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Colmar Manor in Prince George's County, Maryland — The American Northeast (Mid-Atlantic)
 

Clearing the Way to Washington

 
 
Clearing the Way to Washington Marker image. Click for full size.
By Allen C. Browne, November 14, 2012
1. Clearing the Way to Washington Marker
Inscription. The Battle of Bladensburg on August 24, 1814, ended in defeat for the United States and allowed the British to invade Washington, D.C. Once the Americans realized the British route of advance, there was little time to prepare. They hastily established lines of defense near the port town of Bladensburg, where the British would cross the Eastern Branch of the Potomac (known today as the Anacostia).

The poorly trained and ill-equipped American militia, though superior in number, were no match for the seasoned British army. That night, as buildings in Washington burned and the victors ravaged the White House, news of the rout at Bladensburg spread throughout the countryside.

"The enemy are in full march to Washington. Have the materials to destroy the bridges." -- Secretary of State James Monroe to President James Madison, August 23, 1814.

(Side bar)

Tour several War of 1812 sites in the Bladensburg area:
Start at the visitor center at Bladensburg Waterfront Park for information on these and other attractions:
* Bostwick House -- Home of a British prisoner-of-war agent
* Upper Marlboro -- Several 1812 sites from time of British occupation
* Dueling Grounds -- Site of significant battle engagements
* Riversdale -- Historic house museum with exhibits and programs on plantation life

Commodore Barney lying wounded in the Bladensburg Road image. Click for full size.
2. Commodore Barney lying wounded in the Bladensburg Road
"Wounded in battle, American hero Joshua Barney was captured by the British, then pardoned for bravery."

'Embrace of the Enemies. L.H.Barker (c) 2011. All rights reserved.'
during the war
* George Washington House -- Cannon fire from the battle reputedly scarred this 1765-era structure

(Caption)

Wounded in battle, American hero Joshua Barney was captured by the British, then pardoned for bravery.
 
Location. 38° 56.126′ N, 76° 56.318′ W. Marker is in Colmar Manor, Maryland, in Prince George's County. Click for map. In Bladensburg Waterfront Park in front of the Visitors Center. Marker is at or near this postal address: Anacostia Tributary Trail System, Bladensburg MD 20710, United States of America.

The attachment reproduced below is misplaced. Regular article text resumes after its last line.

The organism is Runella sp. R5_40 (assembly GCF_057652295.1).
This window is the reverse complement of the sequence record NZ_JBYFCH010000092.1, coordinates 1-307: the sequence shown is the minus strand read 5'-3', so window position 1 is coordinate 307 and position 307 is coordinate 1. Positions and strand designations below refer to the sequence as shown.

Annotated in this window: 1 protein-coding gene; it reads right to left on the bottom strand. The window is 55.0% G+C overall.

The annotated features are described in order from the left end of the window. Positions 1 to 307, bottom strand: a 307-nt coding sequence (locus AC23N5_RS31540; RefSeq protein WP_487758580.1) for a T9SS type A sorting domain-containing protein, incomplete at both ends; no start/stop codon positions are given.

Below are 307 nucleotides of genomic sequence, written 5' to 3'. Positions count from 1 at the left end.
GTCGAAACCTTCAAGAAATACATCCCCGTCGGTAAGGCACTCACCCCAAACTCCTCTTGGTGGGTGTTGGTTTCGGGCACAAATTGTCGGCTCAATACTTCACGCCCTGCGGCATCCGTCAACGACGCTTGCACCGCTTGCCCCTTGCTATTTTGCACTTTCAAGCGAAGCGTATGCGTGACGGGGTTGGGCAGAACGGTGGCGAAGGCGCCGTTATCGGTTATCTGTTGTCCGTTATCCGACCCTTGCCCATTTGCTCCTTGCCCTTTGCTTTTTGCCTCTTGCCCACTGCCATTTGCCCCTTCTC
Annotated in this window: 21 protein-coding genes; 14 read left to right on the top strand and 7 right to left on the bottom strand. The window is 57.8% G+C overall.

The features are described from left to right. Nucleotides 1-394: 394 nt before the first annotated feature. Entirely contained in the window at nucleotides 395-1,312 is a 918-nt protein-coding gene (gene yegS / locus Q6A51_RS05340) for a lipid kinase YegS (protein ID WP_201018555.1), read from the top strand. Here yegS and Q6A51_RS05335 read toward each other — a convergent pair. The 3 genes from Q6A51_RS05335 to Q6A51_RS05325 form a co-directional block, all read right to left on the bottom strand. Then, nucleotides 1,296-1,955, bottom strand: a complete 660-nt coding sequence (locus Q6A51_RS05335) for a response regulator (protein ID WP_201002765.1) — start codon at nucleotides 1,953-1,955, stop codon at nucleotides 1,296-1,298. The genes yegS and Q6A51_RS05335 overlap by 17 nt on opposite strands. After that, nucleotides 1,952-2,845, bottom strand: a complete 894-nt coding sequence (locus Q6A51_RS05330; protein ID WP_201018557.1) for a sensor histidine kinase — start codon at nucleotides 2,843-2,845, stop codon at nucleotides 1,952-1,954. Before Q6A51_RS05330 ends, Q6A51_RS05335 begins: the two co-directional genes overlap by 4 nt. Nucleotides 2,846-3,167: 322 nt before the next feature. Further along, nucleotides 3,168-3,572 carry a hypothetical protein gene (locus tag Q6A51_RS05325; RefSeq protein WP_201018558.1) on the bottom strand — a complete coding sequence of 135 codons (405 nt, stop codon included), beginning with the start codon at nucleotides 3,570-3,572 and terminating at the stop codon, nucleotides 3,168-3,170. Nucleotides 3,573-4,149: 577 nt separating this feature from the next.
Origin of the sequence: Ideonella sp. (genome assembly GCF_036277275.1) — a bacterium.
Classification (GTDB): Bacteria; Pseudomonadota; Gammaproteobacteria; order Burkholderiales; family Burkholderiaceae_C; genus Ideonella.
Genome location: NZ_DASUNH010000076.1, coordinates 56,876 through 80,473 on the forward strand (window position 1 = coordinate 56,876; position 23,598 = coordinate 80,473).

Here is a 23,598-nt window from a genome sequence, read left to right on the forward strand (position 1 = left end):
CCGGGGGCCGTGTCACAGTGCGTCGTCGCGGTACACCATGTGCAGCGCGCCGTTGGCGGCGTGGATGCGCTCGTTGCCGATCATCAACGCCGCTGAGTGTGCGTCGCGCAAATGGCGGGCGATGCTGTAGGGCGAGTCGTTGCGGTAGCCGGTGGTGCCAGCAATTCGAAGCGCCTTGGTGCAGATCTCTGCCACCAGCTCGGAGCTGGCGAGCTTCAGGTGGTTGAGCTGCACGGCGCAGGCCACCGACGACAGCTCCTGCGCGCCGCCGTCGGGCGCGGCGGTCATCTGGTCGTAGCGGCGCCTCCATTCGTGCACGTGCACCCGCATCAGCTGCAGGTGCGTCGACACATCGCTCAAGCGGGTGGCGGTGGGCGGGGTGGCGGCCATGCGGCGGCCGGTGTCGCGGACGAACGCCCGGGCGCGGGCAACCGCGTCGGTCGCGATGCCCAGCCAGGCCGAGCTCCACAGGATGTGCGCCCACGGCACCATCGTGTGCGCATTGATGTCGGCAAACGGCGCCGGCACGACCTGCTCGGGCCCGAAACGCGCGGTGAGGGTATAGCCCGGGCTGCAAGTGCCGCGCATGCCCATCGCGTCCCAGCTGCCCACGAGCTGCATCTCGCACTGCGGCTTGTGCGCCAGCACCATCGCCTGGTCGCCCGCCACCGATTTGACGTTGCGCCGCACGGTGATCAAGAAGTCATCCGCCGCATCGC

Other nearby markers. At least 8 other markers are within walking distance of this marker. First Unmanned Balloon Ascension (1784) (a few steps from this marker); Dinosaur Alley (a few steps from this marker); Historic Bladensburg Waterfront Park - Port Town History (within shouting distance of this marker); The Incidental Cause of the Star-Spangled Banner (1814) (within shouting distance of this marker); Duels and the Bladensburg Dueling Grounds (within shouting distance of this marker); The Battle of Bladensburg (1814) (within shouting distance of this marker); Encampment of Coxey's Army (1894) (within shouting distance of this marker); Colonial Ropemaking (about 300 feet away, measured in a direct line).
 
Also see . . .  The Parole of an American Hero
Clearing the Way to Washington Marker image. Click for full size.
By Allen C. Browne, November 14, 2012
3. Clearing the Way to Washington Marker
. An interactive annotated version of L.H. Barker's painting (Submitted on December 16, 2012, by Allen C. Browne of Silver Spring, Maryland.) 
 
Categories. War of 1812
 
The Battle of Bladensburg Visitors Center sign image. Click for full size.
By Allen C. Browne, November 14, 2012
4. The Battle of Bladensburg Visitors Center sign
On west wall of the nearby visitors center
 
 
Credits. This page originally submitted on , by Allen C. Browne of Silver Spring, Maryland. This page has been viewed 482 times since then and 19 times this year. Photos:   1. submitted on , by Allen C. Browne of Silver Spring, Maryland.   2. submitted on , by Allen C. Browne of Silver Spring, Maryland.   3. submitted on , by Allen C. Browne of Silver Spring, Maryland.   4. submitted on , by Allen C. Browne of Silver Spring, Maryland. • Bill Pfingsten was the editor who published this page. This page was last revised on June 16, 2016.
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